Stromatopelma calceatum lives in tropical warm and humid area. Temperatures almost daily reach levels up to 30°C. The intense sunlight isn’t a big issue due to the treetops, but the spider will protect itself against the heat by creating a crude tube web in the higher regions of ferns and palm trees in the lower forest regions. They were seen living in palm clumps as well. Do not overheat the terrarium. From november until march the Harmattan brings a cold-dry and dusty wind from the Sahara over the West-African subcontinent. Both temperature and humidity drop for 4-5 consecutive months.
Temperature: 23-27°C (day), 20-22°C (night).
Humidity: 70-80%. During 4-5 consecutive months a year this may drop to 65-70%.
Adult: LxWxH: 20x20x45. Min. 3x span width in height.
Smaller than adult: 3x span width in height.
* Provide a piece of hollow tree trunk or corkbark. Fill it halfway with moist substrate.
* Wild vegetation in the lower region of the terrarium is recommended.
Adult: 0,5x span width.
Smaller than adult: Minimal 0,5x span width.
* During 7-8 months the spider lives in humid area. Note that cages with high humidity levels are very sensitive for mites. Please take your precautions.
* Note: Stromatopelma calceatum lives widely distributed in West-Africa. These data are only informative. Please provide environmental factors as described above.
Wet season: March, april, may, june, july, august, september, october.
Dry season: January, february, november, december.
Warmest months: January, february, march, april, november, december.
Coldest months: None. The coldest month don’t differ that much from the other months.
For more information about the local climate: Click here.
* You might like to consider an adjustment of these data with your local climate. Do not exceed minima or maxima and, if necessary, organize the year making your bird spider experience different seasons. This is very important form the moment you’d like to start breeding.
III. INFORMATION FOR BREEDERS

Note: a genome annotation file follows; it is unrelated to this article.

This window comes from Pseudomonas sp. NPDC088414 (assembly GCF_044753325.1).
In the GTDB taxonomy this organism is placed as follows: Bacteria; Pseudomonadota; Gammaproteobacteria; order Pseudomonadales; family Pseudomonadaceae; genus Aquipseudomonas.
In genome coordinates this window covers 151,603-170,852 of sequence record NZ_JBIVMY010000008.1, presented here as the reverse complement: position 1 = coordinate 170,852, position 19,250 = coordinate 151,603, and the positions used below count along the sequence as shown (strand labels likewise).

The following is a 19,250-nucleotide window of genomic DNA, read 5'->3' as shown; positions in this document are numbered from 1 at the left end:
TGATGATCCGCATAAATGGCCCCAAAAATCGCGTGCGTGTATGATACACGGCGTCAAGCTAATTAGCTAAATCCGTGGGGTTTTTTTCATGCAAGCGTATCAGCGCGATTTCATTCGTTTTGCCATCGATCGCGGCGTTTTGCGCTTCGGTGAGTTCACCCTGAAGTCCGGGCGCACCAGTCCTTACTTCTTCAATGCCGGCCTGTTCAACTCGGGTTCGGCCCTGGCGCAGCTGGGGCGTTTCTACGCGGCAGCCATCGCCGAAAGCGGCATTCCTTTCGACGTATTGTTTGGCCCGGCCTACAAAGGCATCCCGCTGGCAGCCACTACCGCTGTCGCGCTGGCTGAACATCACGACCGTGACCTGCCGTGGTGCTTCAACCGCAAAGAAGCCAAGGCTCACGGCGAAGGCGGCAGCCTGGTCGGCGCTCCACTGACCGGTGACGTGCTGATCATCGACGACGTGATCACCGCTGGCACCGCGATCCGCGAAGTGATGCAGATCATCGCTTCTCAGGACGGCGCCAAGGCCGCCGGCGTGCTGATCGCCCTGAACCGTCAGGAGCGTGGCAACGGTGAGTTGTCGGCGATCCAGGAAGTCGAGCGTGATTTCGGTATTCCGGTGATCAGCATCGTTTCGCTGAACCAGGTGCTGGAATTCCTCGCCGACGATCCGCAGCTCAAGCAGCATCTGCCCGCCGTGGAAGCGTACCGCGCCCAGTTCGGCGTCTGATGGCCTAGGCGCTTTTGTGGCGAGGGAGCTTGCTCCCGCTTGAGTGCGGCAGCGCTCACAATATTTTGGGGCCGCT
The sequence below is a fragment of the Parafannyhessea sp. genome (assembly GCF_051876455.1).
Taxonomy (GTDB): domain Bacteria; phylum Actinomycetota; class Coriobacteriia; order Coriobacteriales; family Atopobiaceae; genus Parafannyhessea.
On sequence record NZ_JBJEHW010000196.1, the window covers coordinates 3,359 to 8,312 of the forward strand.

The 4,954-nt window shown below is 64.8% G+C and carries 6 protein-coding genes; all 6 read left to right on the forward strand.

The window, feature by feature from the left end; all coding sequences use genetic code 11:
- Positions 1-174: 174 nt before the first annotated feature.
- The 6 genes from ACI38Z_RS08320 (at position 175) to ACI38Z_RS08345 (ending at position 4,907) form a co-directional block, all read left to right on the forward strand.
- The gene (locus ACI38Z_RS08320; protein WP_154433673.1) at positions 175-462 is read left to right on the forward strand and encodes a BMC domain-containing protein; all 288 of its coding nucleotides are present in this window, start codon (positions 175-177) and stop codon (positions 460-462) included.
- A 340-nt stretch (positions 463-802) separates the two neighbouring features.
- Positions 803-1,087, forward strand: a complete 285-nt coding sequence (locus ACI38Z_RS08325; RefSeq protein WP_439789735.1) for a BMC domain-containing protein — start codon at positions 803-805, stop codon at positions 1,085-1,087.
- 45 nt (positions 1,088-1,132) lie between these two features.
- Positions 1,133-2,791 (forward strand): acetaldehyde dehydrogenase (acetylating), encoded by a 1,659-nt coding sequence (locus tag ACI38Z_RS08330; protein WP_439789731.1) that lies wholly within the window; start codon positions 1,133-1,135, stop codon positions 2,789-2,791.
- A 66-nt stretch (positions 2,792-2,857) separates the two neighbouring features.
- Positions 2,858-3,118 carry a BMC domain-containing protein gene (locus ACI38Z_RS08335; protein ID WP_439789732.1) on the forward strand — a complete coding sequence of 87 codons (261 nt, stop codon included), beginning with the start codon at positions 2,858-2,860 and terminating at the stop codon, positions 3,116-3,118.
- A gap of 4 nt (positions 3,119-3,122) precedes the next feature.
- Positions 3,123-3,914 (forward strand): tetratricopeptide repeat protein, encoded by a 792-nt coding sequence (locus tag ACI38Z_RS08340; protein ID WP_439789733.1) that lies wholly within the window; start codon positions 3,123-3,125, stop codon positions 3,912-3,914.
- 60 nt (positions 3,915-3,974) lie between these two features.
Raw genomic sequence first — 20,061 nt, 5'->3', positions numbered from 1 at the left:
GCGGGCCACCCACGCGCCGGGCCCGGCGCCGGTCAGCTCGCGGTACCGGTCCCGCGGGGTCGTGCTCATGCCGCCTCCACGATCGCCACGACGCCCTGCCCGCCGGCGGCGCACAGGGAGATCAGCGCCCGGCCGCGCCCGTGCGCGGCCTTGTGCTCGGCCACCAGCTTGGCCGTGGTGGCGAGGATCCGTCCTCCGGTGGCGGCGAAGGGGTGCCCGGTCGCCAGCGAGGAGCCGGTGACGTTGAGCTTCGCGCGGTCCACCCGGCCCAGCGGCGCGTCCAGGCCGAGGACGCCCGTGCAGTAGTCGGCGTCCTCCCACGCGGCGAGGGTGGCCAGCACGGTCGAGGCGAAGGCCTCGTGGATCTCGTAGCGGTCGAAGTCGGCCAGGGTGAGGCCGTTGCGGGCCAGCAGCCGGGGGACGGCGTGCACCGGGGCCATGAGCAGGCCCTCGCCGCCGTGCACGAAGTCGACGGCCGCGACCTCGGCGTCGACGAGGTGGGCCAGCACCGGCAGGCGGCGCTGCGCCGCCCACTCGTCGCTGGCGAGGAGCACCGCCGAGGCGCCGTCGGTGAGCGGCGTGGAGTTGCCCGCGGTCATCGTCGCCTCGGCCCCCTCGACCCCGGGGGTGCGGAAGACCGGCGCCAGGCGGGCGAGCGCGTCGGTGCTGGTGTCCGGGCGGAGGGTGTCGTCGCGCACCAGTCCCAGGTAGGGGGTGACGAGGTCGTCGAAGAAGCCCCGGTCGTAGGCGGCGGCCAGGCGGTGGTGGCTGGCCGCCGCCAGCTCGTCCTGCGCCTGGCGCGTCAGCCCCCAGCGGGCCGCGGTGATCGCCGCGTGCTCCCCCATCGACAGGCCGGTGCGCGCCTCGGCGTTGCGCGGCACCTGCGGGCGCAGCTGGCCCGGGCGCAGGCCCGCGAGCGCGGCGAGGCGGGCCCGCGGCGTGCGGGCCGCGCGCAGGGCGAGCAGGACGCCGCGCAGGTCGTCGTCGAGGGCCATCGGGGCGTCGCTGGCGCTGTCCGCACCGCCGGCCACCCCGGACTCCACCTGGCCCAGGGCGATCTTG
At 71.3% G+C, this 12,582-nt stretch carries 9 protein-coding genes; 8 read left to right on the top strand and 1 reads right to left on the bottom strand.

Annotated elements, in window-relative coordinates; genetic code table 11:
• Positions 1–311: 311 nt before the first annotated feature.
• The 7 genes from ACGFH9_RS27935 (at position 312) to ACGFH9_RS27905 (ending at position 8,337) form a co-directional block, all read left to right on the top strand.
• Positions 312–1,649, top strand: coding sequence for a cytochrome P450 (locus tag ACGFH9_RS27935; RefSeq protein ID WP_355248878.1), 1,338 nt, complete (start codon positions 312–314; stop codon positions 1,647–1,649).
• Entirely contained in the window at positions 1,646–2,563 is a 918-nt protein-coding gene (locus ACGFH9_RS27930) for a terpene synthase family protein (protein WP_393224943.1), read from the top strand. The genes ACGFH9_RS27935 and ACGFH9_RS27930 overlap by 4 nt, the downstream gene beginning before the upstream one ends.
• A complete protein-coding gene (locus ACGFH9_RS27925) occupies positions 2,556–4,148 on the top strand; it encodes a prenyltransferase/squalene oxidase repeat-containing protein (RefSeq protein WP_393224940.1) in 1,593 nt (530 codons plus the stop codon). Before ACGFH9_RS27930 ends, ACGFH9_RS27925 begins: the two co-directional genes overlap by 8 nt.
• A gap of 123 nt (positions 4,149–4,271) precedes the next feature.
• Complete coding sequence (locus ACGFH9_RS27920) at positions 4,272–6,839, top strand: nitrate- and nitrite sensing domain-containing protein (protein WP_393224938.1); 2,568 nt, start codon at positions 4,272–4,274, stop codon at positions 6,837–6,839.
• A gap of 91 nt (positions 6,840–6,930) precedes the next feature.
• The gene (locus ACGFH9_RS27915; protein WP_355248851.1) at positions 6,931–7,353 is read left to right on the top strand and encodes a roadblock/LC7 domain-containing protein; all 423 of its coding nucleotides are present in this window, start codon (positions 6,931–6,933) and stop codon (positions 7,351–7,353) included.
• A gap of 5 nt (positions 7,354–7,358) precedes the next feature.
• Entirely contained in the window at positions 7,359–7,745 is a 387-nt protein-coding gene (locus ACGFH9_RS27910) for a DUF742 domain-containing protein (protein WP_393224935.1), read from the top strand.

Mating Stromatopelma calceatum normally runs smoothly. Remove the male immediately after mating. Cannibalism may occur.
• Only start breeding 4-6 weeks (or later) after the spider molted. If the female molts between pairing and cocoon, the eggs will remain unfertilized.
• Make sure the female is well-fed (not obese) before you introduce the male.
• Plan mating during dry season or at the end of wet season. From the moment you systematically raise up humidity, you might trigger the female.
• 2-4 months after mating, the female will probably start making the cocoon. Deprive the cocoon, which is recommended, 5 weeks later. Store the eggs at a humidity of 80-90% and a temperature of 25-29°C. Expect 200-300 spiderlings to come out.
• Keep an eye on the cocoon as long as you leave it with the female. Stromatopelma calceatum is notorious to defend her cocoon, but not taking care of it.
IV. DID YOU KNOW…
• The genus Scodra had to be removed due to the fact the genus was already occupied by a family of butterflies?
• A female Stromatopelma calceatum will typically attach her cocoon to one of the walls of her burrow?
• A female Stromatopelma calceatum will defend her cocoon, but is notoriouos for not taking little care on it?
• A new African arboreal genus and species of Theraphosid spider (Araneae, Theraphosidae, Stromatopelminae) which lacks spermathecae. The systematic position of Xenodendrophila, Stromatopelma and Heteroscodra is discussed.
• Ref: Smith, A. M. (1990c). Baboon spiders: Tarantulas of Africa and the Middle East. Fitzgerald Publishing (WSC).